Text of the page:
Good morning. I'm here on behalf of the Criminal Lawyers' Association. We've been before you before.
We're a non-profit organization, founded on November 1, 1971. The association is comprised of approximately 1,000 criminal defence lawyers, many of whom practise in the province of Ontario, but we have representation from across Canada.
The association has been granted standing to participate in many significant criminal appellate cases as well as other judicial proceedings. We find it both a privilege and a pleasure to be given the opportunity to appear before this committee on this important bill.
I'll start by saying that this bill is very important to all Canadians, as it deals with the basic rights to defend oneself and one's property against unlawful attack. The Criminal Lawyers' Association believes that everyone, regardless of party affiliation or particular role in the justice system, be they crown prosecutors, defence lawyers, judges, or police, can agree that no one should attract criminal liability for legitimately defending oneself from aggression.
The position of the Criminal Lawyer's Association is that the goal of Bill C-26, in particular sections 34 and 35 involving the self-defence provisions, is laudable.
Countless courts, academics, and trial lawyers have commented with dismay at the needless complexity and confusion associated with the present self-defence provisions. Clearly this bill is attempting to respond to those criticisms. However, the bill as drafted is not without some difficulties, from our perspective. I will attempt to outline constructive criticisms while maintaining that the bill does respond to criticisms that have gone on for a number of years.
I have three essential points. Number one is the issue involving what I call “lethal force”. Paragraph 34(2)(b), as it currently stands, makes it clear that an innocent party who has not provoked an assault is justified in causing death or grievous bodily harm if he or she reasonably fears death or grievous bodily harm and reasonably believes that he or she cannot otherwise preserve him or herself from death or grievous bodily harm. The proposed amendments simply create a reasonableness standard, and I say there's not a great difficulty with that for many uses of force.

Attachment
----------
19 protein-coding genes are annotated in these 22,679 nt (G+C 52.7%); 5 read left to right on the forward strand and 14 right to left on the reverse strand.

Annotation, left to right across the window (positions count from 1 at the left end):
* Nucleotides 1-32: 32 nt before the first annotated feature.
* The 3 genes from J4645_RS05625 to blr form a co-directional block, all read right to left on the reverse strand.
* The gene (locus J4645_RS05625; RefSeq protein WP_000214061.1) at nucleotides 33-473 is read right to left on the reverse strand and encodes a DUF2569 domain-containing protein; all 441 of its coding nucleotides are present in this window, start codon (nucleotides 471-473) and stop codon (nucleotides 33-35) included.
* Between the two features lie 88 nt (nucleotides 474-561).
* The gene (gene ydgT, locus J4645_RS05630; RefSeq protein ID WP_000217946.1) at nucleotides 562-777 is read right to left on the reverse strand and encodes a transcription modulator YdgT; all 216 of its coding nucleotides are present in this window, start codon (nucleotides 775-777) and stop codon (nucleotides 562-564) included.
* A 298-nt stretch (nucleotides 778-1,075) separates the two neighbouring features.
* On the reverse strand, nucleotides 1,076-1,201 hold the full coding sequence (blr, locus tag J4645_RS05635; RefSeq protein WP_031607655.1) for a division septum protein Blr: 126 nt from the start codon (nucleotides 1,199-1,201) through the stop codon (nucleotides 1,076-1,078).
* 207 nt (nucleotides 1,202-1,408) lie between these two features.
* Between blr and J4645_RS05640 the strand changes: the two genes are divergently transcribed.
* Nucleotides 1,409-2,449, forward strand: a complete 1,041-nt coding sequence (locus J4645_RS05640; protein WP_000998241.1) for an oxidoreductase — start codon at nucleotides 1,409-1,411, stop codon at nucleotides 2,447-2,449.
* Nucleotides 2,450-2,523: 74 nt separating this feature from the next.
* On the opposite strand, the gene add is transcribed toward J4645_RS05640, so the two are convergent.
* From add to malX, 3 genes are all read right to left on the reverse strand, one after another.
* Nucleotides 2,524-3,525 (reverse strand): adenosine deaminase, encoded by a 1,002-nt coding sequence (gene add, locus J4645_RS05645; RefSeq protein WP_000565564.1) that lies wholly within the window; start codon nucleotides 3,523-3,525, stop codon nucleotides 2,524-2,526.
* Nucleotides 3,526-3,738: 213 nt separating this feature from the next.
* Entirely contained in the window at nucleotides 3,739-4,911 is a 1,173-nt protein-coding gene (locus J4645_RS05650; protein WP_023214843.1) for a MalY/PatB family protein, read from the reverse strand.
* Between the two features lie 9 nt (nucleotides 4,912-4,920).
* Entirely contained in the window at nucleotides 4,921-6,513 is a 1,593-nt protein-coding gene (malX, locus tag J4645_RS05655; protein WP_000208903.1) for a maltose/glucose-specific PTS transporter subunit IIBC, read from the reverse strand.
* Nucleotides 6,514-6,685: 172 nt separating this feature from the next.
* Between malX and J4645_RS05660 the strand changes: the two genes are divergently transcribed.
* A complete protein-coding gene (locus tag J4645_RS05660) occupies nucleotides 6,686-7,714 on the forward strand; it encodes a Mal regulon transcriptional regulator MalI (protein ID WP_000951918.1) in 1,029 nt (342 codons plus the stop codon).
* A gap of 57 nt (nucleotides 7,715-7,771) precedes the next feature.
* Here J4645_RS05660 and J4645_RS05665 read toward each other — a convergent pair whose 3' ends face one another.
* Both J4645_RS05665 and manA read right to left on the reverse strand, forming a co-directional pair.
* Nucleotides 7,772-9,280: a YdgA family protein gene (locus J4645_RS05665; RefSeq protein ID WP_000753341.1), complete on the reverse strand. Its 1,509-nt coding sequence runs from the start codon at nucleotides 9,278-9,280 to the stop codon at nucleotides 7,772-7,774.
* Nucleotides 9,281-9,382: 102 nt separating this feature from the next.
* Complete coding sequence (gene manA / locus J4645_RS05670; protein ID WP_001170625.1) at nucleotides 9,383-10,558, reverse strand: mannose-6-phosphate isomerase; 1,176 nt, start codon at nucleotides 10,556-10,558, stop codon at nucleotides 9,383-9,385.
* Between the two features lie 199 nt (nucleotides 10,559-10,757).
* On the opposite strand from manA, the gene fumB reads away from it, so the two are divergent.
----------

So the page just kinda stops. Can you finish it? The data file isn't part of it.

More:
Proposed subsection 34(2) lists the nature of the force or the threat as one factor to be considered among a list of possible factors. Proposed subsection 34(2) also lists “other” means available as being a factor in such scenarios. That is suggestive potentially of bringing in notions of retreat or possible escape, especially when dealing with someone who is in their own home.
The Criminal Lawyers' Association recommends that there be a clear subsection clarifying that lethal force is proportionate where it is used to repel force or a threat of force capable of causing death and/or grievous bodily harm. We say this because we believe that without this clarification innocent parties will have their actions dissected in 20/20 hindsight, without appreciation of the stress of a self-defence scenario. For example, if you're in your own home, with your family asleep in their beds, and someone breaks into your dwelling and comes after you with a weapon, you should be able to defend yourself using lethal force if necessary. You should not have to explain why you didn't avail yourself of other potential avenues of escape.
Issue number two is the list in proposed subsection 34(2). The Criminal Lawyers' Association agrees with the Canadian Bar Association that proposed subsection 34(2) may result, unintentionally, in being used as a checklist, especially when a judge is applying these criteria. We acknowledge that the proposed subsection clearly says that these are some of the factors and the list is not exhaustive. We understand that.
That being said, the concern is in a practical matter, and the Criminal Lawyers' Association are able to give commentary as practical trial lawyers that, especially in a jury trial, the list of factors is what will be provided to a jury and what the jury will take with them into their deliberations. There is a concern that if another factor comes up that wasn't deemed important enough to list as one of the major factors to be taken into consideration, this may negatively impact the law of self-defence.
It's our submission that the list is simply not necessary, that it leaves out many potential relevant factors, and that all of the enumerated factors are simply examples of either proportionality or of necessity.
My third point is on section 34.(3).
The common law, as it currently stands, is that a person is justified in using force to repel an unlawful arrest. The amendment, as represented in the proposed section 34.(3), injects a subjective belief and creates a potential onus for a person who has resisted an unlawful arrest or an unlawful search to show that they subjectively and reasonably believed that the other person was acting unlawfully.
Again, we agree with the Canadian Bar Association that section 34.(3) is simply not necessary. It's very clear that self-defence is not applied to resisting a lawful arrest, that it's duplicitous and may, by accident, inject the need for an accused to prove his or her subjective belief when defending against unlawful arrest and/or search.